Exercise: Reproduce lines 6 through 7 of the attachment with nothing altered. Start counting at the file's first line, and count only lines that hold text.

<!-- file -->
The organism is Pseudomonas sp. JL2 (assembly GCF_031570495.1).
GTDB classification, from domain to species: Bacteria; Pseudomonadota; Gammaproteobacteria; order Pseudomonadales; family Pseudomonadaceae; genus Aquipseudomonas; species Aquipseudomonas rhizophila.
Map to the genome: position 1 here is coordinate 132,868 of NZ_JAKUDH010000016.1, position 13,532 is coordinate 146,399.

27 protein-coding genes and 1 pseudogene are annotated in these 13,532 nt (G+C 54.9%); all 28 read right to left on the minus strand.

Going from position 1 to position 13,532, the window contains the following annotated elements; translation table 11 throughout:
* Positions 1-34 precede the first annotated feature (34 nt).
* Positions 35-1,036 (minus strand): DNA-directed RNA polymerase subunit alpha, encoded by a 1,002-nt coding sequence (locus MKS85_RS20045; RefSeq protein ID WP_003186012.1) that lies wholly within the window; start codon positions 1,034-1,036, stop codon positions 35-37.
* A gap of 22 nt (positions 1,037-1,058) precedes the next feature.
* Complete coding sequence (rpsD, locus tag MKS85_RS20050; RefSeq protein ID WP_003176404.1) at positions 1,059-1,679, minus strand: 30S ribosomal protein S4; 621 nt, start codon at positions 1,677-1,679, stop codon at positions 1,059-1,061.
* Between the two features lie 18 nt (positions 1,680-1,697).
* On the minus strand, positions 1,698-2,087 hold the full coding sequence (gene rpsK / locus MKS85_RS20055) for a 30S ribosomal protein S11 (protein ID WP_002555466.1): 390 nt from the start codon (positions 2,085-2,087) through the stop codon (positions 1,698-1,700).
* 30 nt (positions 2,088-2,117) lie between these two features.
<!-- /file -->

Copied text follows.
* Positions 1-34 precede the first annotated feature (34 nt).
* Positions 35-1,036 (minus strand): DNA-directed RNA polymerase subunit alpha, encoded by a 1,002-nt coding sequence (locus MKS85_RS20045; RefSeq protein ID WP_003186012.1) that lies wholly within the window; start codon positions 1,034-1,036, stop codon positions 35-37.